Differences in nutrient mineralisation between native and invasive grazing catfish during the invasion process.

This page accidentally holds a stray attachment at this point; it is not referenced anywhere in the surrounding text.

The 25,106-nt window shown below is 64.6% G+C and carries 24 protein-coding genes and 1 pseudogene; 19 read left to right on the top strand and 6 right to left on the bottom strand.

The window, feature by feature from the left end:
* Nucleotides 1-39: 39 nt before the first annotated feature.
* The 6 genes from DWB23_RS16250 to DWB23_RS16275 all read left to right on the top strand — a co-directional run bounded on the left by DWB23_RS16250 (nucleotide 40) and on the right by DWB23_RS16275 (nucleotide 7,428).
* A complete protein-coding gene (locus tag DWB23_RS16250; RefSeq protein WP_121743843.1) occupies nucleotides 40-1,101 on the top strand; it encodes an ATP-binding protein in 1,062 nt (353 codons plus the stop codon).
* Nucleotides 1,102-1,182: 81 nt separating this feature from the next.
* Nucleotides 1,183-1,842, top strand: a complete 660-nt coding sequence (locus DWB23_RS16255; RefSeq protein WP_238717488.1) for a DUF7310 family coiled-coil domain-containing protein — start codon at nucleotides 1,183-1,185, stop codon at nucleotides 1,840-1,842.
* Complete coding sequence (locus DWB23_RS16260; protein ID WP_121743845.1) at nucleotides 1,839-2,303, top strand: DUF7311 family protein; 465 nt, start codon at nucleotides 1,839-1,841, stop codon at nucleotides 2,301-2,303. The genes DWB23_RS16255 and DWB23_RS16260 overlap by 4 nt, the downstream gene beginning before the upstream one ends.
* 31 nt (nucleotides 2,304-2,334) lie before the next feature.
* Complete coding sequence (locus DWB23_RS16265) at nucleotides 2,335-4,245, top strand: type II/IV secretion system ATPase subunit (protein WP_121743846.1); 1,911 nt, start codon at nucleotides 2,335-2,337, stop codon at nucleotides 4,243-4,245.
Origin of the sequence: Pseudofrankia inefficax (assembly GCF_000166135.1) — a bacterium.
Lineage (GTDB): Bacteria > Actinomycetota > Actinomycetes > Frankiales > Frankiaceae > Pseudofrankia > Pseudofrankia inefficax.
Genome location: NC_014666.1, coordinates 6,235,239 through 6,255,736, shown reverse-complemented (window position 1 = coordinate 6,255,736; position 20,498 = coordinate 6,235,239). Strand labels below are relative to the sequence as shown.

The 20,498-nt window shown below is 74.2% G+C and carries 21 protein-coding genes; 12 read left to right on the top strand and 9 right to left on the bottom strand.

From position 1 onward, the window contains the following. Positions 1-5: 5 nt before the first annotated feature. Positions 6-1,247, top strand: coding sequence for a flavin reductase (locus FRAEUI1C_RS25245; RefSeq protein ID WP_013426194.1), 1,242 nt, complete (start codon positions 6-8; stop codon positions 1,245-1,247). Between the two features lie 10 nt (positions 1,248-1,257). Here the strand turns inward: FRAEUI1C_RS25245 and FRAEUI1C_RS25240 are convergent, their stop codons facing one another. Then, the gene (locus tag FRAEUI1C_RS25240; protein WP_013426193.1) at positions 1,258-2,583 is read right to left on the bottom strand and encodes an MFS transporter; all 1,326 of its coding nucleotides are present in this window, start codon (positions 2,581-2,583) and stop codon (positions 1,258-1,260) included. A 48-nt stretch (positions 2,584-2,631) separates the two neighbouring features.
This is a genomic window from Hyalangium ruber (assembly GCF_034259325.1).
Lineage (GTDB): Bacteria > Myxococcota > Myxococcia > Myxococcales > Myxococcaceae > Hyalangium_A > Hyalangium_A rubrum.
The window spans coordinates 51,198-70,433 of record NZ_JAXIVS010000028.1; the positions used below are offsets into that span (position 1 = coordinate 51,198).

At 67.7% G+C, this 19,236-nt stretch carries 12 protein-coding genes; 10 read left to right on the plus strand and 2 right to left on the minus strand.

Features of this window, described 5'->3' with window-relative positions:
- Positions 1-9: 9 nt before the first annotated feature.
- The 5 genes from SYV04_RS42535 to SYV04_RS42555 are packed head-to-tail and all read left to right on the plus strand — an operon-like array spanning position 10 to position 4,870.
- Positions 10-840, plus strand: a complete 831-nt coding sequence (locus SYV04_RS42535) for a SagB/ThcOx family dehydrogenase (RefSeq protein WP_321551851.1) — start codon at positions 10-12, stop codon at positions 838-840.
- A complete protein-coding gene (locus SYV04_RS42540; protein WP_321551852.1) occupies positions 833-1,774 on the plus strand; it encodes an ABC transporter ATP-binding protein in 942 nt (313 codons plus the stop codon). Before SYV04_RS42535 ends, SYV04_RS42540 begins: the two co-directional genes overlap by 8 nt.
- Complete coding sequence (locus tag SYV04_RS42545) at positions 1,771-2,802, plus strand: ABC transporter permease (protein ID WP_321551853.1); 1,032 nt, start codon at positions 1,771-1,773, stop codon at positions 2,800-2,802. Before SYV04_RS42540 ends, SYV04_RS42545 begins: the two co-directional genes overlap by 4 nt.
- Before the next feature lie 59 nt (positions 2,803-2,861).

In the highly diverse Rio Ubatiba in Brazil, the native and historically abundant armoured catfish Hypostomus punctatus (Loricariidae) has been declining since the 1990s, concomitantly with the introduction of the non-native loricariid, Parotocinclus maculicauda. Here, we assess over an 18-year period the potential impact of the establishment of invasive armoured catfish by examining dietary, tissue and excretion nutrients of these two species and the consequences of species substitution on nutrient remineralisation. To scale these differences up to the ecosystem, we also estimated the total areal excretion of each species over 18 years, pre- and post-introduction of P. maculicauda. Parotocinclus maculicauda had greater tissue %P, while H. punctatus had greater %N and %C. P. maculicauda showed a diet richer in nutrients. It also excreted significantly less mass-specific NH4-N than the native species, but the two species did not differ in their mass-specific PO4-P excretion rates. H. punctatus had higher per capita excretion rates for both nutrients, which was expected due to its greater body size. After the introduction of P. maculicauda, areal nutrient excretion dropped, due to the sharp decrease in overall loricariid biomass and the substitution of P. maculicauda, with its lower excretion rate than H. punctatus. These results indicate the two species have different stoichiometric niches and that the invasive P. maculicauda have not replaced the functional role of the native H. punctatus in nutrient mineralisation. This lack of functional replacement was mostly due to the lower biomass of P. maculicauda after the invasion compared to H. punctatus before the invasion. This species substitution can have important consequences at the ecosystem level, potentially altering nutrient cycling in the entire food web. Future studies should further investigate the causes that have led to P. maculicauda invasion and H. punctatus population decreases.